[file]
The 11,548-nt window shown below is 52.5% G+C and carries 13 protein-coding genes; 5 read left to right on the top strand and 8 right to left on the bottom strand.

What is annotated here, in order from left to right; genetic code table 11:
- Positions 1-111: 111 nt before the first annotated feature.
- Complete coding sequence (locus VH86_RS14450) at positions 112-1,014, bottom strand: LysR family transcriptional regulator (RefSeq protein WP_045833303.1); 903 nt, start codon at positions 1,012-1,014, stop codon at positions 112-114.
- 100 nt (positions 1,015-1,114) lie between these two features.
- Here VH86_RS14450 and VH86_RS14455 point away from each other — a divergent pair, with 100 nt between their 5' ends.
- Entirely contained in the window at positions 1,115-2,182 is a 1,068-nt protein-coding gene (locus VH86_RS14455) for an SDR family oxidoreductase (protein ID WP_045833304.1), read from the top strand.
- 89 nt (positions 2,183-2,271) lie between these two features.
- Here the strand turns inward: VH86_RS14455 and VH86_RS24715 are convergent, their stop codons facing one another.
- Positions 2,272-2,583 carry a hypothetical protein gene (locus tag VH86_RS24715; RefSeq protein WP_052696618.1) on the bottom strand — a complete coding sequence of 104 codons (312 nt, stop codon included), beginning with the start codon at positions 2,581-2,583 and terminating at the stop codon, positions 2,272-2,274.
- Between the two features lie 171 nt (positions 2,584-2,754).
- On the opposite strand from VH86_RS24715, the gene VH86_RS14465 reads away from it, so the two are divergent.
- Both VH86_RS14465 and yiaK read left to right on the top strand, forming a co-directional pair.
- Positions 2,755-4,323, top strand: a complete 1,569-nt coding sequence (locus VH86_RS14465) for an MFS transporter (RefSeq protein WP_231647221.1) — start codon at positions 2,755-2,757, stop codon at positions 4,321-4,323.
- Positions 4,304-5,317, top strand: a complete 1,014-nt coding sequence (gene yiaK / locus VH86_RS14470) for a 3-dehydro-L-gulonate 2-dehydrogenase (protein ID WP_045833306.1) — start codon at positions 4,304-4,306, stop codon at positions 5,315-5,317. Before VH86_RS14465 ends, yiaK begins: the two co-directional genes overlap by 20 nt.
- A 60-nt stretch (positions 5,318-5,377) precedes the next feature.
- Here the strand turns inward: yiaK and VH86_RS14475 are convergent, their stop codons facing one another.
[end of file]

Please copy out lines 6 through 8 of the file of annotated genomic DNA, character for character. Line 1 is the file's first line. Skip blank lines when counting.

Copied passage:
- Here VH86_RS14450 and VH86_RS14455 point away from each other — a divergent pair, with 100 nt between their 5' ends.
- Entirely contained in the window at positions 1,115-2,182 is a 1,068-nt protein-coding gene (locus VH86_RS14455) for an SDR family oxidoreductase (protein ID WP_045833304.1), read from the top strand.
- 89 nt (positions 2,183-2,271) lie between these two features.